Simplicity Parenting: Ch 6 and Epilogue

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We end our reading of “Simplicity Parenting” today and begin reading “Kids, Parents, and Power Struggles” by Mary Sheedy Kurcinka. I’ve thoroughly enjoyed reading “Simplicity Parenting” with you and listening to Kim John Payne’s teleseminar. How did you enjoy reading this book?

We haven’t discussed Chapter 6 “Filtering Out the Adult World” or the Epilogue to end this series of blog posts. In Chapter 6, what I found most refreshing was reading how we need to talk less and listen more to our children. We feel that talking provides our children with emotional intelligence but really the more we talk, the less we are listening. I’ve noticed this with my own daughter. She loves when we walk the neighborhood and I just listen to her talking. I love it too because I learn so much about her life, her mind, and her emotions during this time period. He also talks about the different parenting strategies that fall into the category of helicopter parenting. He discusses each one and the effects on your child and your relationship. Lastly, of the points that resonated with me, he says, “Before you say something, ask yourself these three questions: Is it true? Is it kind? Is it necessary?” I’m going to take that to heart and try to remember these questions as I speak not only to my daughter but to those around me.

The Epilogue was a great way to round up the book. He talks about the importance of simplification in discipline as well. That we offer our children too many choices now and how that overloads their system. He says to start with the simplification step that seems most doable first and then move onto the others. Simplification is a process but a rewarding one for your family. To end with, I love this passage of his on 215: “When you act to limit what you don’t want for your family, you clarify what you really do need, what is important to you. Your values clarify. Simplification is a path of self-definition for the family.”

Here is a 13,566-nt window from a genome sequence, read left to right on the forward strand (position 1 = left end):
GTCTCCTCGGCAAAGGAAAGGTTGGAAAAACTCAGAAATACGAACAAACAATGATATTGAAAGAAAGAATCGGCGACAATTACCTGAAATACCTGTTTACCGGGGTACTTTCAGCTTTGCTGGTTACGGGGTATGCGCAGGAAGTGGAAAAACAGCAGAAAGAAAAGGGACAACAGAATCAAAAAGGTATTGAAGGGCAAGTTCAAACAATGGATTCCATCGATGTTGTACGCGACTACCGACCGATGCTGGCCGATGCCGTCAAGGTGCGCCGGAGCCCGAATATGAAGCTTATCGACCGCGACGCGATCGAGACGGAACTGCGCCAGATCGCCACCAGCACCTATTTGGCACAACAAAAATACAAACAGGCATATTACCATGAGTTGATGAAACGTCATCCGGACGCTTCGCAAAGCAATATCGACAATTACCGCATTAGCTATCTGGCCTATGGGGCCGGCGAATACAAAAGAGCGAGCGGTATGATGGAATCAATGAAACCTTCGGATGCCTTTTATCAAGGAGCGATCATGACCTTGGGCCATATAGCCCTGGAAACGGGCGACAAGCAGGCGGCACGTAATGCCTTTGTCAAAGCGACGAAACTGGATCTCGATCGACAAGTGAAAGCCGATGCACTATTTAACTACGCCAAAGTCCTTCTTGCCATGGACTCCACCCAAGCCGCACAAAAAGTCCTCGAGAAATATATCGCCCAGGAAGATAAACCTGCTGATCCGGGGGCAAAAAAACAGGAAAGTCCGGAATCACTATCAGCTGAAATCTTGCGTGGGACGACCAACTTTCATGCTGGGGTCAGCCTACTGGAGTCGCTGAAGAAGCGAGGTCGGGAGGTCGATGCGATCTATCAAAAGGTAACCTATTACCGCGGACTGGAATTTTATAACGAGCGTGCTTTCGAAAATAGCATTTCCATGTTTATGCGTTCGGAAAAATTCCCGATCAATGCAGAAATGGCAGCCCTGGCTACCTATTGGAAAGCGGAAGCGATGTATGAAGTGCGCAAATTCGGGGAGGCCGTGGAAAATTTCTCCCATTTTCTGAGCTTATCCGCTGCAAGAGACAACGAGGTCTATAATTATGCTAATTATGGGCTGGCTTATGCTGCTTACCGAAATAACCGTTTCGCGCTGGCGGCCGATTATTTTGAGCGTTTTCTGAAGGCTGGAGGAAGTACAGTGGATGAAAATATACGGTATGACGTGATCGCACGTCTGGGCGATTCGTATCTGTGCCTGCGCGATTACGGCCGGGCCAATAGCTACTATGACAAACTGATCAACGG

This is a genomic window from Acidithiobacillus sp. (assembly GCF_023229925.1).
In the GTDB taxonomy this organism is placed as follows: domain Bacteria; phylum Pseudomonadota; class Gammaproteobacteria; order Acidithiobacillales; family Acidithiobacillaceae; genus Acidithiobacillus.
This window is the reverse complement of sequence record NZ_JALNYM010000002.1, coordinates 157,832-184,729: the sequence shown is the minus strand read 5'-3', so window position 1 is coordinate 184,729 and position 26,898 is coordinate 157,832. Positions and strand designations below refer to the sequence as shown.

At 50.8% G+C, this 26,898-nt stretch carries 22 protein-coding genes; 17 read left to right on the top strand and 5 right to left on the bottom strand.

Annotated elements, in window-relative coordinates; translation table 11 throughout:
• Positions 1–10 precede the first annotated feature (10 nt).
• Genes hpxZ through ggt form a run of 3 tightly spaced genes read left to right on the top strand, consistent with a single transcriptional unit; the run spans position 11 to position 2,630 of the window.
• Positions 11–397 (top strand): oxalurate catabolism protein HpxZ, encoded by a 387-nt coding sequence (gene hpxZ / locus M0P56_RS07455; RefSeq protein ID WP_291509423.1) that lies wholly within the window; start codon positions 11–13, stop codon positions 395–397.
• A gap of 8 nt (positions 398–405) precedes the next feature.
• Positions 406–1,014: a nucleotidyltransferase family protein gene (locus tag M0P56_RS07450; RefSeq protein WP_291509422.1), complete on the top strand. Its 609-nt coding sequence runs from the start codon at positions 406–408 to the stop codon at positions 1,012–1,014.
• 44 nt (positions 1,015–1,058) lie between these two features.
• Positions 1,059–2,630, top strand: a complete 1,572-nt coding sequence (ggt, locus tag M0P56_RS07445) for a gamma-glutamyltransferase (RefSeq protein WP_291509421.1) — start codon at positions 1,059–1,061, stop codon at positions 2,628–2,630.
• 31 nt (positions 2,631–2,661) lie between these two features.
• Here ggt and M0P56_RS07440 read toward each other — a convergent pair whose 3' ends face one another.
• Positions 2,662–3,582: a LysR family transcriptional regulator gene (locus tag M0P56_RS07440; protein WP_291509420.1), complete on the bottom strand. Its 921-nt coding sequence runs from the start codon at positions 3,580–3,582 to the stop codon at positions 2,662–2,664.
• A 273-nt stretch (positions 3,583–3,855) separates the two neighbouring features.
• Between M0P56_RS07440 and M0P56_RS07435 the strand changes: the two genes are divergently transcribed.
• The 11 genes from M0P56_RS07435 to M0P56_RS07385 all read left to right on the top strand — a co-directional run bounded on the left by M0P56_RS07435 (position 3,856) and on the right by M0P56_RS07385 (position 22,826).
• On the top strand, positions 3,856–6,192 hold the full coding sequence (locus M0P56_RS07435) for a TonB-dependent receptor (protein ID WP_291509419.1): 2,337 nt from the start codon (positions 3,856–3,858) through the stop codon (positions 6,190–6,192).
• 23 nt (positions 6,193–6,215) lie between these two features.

There was of course more valuable information in these chapters that I encourage you to read. I look forward to reading “Kids, Parents, and Power Struggles” with you. Join us at anytime on GoodReads to start your own discussions of the books.

Simplicity Parenting: Ch 5 – Schedules

Chapter 5 was one of those chapters that has stuck with me from the first time I read it. It reminded me to keep balance with my daughter’s schedule so that she can be a “child” as she grows up through her various changes in development. He isn’t saying that our children need to not have any activities and only be “free” but he is saying to balance it out so that they can grow into whole beings. He talks about having Sabbath’s (distraction free zones/days/times), taking a season off from the sports, choosing one activity per child to focus on, and the rest of the time letting them explore their world, be bored, and reach their potential within. Some favorite passages are below:

  • “… there are costs to controlling their schedules, to “getting more out” of their childhood years. They are leading superphosphated lives, busy with activities from morning to night. Excess “enrichment” is not soaking in; it’s running off, polluting their well-being. Activity without downtime is ultimately — like a plant without roots — unsustainable.”